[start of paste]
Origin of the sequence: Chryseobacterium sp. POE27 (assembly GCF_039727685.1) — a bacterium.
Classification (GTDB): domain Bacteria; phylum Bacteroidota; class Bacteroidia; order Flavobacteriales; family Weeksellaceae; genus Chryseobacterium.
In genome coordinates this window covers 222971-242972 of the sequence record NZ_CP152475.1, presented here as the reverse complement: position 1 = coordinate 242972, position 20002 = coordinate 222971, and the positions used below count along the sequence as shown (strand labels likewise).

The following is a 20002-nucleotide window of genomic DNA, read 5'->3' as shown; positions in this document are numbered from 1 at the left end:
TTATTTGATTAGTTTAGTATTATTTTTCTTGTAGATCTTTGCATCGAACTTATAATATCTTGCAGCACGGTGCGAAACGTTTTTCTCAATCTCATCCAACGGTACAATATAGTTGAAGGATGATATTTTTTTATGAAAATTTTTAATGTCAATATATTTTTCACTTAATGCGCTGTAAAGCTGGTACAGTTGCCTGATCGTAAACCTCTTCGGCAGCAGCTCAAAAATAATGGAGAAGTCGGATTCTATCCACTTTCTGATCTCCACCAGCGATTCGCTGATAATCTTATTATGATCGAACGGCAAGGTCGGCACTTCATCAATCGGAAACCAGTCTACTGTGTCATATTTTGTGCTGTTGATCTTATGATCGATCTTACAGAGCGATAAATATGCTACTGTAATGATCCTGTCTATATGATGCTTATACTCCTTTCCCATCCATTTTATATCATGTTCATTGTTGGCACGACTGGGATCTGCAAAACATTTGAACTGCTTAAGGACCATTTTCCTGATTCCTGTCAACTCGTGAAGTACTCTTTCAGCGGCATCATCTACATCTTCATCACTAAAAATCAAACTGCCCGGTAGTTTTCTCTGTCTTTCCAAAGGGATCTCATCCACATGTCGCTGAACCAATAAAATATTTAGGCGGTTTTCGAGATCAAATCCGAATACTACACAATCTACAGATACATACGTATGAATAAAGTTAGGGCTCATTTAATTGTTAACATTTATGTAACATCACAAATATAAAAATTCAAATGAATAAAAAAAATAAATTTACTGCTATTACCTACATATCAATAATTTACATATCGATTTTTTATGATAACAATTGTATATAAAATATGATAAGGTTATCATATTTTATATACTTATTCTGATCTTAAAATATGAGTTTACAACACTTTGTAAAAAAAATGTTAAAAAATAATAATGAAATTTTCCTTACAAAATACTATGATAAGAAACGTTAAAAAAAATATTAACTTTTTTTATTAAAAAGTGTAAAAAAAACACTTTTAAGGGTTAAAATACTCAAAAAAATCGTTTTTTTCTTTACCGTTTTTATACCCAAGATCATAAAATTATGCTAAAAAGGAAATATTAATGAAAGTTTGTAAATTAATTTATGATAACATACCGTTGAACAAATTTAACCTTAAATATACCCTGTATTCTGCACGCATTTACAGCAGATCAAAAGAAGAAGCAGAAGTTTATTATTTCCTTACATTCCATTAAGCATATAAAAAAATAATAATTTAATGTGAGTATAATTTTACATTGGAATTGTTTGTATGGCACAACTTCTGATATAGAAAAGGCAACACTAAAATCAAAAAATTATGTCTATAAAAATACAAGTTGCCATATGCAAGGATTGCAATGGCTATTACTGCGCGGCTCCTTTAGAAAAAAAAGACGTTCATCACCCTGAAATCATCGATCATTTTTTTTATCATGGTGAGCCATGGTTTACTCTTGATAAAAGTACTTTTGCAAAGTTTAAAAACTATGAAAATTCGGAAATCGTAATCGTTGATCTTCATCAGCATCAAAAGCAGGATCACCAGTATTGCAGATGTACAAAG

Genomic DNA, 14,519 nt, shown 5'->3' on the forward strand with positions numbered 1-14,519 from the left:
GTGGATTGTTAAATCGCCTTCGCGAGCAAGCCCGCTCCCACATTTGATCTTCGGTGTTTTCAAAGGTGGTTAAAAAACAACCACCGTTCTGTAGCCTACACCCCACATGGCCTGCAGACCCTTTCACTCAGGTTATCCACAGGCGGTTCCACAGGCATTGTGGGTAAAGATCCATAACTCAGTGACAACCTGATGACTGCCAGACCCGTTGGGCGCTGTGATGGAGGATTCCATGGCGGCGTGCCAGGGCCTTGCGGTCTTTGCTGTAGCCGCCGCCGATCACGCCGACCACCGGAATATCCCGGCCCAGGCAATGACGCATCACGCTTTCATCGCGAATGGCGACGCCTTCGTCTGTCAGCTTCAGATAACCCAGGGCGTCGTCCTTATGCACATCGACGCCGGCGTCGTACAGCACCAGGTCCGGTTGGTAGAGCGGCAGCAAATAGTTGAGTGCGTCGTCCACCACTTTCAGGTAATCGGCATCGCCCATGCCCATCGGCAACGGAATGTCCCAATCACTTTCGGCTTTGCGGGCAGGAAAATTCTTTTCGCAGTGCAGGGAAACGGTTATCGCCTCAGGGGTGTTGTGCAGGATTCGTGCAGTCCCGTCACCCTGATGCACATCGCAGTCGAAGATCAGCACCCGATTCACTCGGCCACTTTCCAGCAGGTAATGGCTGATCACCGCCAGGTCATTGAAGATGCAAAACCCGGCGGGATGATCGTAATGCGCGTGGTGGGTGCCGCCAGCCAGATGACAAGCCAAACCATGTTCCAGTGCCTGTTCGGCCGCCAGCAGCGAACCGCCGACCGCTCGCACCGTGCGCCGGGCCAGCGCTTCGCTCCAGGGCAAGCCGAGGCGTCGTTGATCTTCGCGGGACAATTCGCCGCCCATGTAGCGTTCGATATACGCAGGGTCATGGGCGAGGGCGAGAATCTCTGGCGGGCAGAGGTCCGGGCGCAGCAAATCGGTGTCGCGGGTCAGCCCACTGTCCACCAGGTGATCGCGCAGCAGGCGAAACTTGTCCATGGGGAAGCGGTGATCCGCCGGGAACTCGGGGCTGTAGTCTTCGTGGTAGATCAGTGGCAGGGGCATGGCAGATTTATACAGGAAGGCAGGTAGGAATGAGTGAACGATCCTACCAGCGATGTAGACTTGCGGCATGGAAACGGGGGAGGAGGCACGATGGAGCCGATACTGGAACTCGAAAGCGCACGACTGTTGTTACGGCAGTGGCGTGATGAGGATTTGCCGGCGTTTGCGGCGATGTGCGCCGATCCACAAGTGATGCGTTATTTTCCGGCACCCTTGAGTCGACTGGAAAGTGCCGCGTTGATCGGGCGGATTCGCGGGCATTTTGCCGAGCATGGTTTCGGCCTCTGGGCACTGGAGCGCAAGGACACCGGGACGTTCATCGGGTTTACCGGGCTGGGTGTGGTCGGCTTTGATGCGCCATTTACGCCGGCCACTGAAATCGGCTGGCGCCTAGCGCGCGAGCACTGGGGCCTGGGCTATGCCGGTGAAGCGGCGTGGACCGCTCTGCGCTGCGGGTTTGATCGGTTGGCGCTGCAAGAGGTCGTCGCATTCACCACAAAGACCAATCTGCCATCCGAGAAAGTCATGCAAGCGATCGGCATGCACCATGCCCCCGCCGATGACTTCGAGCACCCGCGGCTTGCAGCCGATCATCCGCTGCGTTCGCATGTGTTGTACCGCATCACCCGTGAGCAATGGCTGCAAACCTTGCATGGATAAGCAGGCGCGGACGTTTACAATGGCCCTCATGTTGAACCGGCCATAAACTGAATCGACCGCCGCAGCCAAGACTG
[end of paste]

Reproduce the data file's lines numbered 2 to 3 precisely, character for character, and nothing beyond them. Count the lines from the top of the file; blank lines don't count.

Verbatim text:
Classification (GTDB): domain Bacteria; phylum Bacteroidota; class Bacteroidia; order Flavobacteriales; family Weeksellaceae; genus Chryseobacterium.
In genome coordinates this window covers 222971-242972 of the sequence record NZ_CP152475.1, presented here as the reverse complement: position 1 = coordinate 242972, position 20002 = coordinate 222971, and the positions used below count along the sequence as shown (strand labels likewise).